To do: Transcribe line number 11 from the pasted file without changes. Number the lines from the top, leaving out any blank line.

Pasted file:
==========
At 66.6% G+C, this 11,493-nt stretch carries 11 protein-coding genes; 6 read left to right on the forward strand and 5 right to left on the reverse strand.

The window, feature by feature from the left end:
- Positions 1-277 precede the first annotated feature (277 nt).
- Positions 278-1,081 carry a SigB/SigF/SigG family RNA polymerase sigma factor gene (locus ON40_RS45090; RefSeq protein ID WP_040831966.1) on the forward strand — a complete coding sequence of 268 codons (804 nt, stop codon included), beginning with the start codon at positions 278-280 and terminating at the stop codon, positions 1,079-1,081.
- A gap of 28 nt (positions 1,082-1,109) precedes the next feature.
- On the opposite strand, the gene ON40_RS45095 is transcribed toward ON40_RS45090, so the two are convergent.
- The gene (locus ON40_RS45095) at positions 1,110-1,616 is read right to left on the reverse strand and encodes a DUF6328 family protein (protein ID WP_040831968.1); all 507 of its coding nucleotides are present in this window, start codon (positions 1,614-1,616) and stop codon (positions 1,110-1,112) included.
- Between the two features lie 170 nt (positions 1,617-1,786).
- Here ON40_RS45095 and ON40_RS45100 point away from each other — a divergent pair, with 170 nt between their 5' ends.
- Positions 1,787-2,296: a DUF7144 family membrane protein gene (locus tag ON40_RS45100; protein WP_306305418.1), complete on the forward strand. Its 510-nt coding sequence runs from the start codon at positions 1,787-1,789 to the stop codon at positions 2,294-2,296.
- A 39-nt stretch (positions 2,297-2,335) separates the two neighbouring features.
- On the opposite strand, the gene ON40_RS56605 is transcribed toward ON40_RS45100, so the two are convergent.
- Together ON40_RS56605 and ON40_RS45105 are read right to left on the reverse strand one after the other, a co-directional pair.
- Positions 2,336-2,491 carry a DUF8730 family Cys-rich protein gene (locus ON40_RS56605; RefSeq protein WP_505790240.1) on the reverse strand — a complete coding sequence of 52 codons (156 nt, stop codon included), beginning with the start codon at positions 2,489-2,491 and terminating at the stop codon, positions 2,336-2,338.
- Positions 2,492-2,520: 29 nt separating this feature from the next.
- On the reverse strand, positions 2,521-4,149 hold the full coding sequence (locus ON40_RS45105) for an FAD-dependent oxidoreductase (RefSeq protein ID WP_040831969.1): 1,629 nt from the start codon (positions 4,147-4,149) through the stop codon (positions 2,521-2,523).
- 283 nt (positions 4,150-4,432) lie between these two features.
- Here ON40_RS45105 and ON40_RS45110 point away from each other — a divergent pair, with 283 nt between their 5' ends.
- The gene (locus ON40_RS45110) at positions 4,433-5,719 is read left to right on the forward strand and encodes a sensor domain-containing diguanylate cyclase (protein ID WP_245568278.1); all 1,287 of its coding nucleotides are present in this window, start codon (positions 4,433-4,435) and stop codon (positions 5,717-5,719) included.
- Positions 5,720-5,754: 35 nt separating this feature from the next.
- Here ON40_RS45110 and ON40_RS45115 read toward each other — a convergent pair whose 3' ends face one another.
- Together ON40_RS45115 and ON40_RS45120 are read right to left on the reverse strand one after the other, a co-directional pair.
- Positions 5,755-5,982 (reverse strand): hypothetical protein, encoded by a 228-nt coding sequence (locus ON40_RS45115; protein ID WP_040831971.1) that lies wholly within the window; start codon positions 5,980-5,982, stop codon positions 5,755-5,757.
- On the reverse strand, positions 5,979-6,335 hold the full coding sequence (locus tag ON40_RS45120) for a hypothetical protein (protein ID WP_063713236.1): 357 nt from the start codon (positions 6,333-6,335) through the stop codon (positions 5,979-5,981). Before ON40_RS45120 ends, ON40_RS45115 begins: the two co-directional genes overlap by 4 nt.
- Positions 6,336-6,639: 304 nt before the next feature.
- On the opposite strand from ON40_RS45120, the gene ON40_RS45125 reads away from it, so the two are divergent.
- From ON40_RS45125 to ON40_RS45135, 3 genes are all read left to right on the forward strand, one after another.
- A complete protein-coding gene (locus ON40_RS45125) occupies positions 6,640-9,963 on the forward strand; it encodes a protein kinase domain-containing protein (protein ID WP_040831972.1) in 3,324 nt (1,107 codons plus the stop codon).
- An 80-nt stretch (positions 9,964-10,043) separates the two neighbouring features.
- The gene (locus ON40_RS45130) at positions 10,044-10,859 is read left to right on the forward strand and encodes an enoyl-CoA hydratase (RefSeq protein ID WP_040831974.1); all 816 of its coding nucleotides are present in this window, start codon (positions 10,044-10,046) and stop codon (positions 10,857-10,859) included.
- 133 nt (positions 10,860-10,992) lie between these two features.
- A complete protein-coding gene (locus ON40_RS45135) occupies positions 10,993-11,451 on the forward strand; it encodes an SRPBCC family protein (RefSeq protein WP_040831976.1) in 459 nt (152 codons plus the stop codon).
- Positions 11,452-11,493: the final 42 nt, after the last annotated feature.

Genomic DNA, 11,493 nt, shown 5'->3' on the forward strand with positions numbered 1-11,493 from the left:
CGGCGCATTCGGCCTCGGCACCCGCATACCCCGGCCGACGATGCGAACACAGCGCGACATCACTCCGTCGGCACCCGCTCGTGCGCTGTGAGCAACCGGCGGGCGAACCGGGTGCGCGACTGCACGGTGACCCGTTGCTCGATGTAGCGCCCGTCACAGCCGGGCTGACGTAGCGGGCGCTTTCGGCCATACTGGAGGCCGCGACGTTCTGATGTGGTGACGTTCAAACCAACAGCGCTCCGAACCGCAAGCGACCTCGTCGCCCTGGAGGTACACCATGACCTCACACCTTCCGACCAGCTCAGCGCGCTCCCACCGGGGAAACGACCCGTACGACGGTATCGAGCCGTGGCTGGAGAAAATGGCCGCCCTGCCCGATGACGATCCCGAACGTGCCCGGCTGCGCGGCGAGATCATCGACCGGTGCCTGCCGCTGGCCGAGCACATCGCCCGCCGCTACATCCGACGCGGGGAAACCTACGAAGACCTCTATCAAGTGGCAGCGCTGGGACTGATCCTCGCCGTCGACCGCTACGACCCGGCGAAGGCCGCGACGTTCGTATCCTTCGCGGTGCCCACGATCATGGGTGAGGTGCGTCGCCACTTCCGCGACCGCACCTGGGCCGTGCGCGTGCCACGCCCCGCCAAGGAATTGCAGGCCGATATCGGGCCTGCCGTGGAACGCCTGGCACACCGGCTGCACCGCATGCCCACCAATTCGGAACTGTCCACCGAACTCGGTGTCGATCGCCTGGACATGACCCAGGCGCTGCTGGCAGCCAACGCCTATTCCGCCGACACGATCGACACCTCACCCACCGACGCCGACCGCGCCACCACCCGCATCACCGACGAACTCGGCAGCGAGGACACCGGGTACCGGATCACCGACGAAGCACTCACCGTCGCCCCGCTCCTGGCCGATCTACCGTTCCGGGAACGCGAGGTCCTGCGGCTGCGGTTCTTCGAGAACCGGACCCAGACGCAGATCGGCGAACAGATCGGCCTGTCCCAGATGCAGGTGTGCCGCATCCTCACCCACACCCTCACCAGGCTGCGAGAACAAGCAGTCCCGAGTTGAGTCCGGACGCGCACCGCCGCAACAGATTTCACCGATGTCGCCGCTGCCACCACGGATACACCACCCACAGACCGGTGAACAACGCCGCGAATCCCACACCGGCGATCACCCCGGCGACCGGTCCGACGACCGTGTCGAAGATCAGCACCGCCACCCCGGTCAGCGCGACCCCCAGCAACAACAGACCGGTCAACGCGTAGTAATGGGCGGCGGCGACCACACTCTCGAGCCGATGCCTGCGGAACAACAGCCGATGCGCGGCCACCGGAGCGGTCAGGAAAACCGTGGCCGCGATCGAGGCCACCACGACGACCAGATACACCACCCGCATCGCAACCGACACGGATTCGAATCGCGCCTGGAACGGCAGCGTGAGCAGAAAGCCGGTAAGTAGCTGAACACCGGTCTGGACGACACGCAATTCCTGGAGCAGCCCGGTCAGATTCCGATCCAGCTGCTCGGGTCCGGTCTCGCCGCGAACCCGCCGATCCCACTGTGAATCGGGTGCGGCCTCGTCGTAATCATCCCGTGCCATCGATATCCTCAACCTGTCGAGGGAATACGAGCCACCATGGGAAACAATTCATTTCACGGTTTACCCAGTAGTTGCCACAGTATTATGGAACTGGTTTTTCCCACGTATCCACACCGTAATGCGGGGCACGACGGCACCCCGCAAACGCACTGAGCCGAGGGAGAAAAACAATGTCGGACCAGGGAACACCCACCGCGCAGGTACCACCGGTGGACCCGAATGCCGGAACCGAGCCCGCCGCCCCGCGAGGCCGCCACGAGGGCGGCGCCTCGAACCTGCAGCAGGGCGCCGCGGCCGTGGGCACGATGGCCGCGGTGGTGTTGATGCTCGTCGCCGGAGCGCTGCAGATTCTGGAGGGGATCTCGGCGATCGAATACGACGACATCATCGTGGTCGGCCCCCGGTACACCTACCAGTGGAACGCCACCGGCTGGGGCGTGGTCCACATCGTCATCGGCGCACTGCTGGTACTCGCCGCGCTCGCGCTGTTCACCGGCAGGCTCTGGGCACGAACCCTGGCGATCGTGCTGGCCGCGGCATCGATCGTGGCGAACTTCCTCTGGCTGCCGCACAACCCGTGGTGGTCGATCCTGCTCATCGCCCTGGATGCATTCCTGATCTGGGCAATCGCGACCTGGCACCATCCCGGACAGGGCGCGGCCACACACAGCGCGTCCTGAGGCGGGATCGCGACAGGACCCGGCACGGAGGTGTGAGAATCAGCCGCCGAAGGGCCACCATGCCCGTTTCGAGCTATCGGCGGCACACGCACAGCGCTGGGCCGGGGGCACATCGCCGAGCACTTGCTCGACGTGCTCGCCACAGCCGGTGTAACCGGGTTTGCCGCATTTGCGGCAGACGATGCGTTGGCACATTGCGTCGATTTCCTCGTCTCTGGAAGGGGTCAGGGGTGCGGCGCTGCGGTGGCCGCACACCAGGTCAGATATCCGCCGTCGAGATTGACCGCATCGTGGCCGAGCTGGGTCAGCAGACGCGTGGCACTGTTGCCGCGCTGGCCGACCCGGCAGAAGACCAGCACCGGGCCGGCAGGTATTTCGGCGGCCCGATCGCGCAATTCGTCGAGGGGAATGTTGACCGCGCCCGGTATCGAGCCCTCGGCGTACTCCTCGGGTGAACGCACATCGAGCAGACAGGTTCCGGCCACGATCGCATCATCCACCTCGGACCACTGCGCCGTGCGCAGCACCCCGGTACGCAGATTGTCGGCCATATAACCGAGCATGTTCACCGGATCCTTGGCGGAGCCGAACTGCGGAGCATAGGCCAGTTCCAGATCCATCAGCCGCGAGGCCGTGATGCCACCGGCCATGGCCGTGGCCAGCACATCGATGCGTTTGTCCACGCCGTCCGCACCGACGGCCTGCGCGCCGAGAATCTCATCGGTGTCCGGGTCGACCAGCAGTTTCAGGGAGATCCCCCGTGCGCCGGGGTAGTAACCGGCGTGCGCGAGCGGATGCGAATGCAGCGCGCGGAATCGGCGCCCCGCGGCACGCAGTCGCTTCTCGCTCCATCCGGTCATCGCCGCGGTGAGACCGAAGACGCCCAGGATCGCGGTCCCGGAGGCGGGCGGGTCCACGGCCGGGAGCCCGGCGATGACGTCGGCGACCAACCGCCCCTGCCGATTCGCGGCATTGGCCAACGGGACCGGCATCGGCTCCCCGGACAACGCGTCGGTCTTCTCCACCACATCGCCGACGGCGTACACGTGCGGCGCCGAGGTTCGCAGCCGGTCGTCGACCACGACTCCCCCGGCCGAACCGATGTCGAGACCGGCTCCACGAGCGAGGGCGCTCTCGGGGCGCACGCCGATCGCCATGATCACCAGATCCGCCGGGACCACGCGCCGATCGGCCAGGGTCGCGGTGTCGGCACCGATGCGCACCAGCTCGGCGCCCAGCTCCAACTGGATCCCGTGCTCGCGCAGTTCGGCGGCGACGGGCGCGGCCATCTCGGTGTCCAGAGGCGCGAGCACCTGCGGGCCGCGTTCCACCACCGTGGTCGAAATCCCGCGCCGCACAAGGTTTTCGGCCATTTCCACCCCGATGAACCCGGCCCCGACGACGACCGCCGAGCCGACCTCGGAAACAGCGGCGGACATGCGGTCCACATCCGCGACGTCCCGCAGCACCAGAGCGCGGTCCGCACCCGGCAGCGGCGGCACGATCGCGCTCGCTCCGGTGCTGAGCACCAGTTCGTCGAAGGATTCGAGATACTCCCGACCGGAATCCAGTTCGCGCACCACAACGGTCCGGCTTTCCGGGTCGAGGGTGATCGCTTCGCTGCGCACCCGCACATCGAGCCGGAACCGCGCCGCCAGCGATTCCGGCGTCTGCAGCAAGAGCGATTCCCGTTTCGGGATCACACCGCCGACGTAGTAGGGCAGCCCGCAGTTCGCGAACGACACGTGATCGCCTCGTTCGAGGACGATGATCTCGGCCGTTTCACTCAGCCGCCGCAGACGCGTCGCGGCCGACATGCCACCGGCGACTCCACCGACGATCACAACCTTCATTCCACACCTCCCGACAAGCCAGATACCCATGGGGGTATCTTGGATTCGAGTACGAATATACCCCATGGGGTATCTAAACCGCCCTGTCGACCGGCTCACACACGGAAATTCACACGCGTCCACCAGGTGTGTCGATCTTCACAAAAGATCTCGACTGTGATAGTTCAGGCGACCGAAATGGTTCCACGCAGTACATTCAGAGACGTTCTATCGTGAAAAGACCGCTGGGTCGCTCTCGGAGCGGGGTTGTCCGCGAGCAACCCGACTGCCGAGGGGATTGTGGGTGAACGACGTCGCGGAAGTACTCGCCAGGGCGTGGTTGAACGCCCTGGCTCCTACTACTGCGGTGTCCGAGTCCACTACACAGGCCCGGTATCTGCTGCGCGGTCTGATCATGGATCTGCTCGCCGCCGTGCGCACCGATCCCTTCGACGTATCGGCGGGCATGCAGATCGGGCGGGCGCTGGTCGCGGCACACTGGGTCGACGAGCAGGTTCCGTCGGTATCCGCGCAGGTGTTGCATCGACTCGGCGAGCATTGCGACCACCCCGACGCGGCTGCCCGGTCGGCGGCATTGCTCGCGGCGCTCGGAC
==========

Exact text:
- A 39-nt stretch (positions 2,297-2,335) separates the two neighbouring features.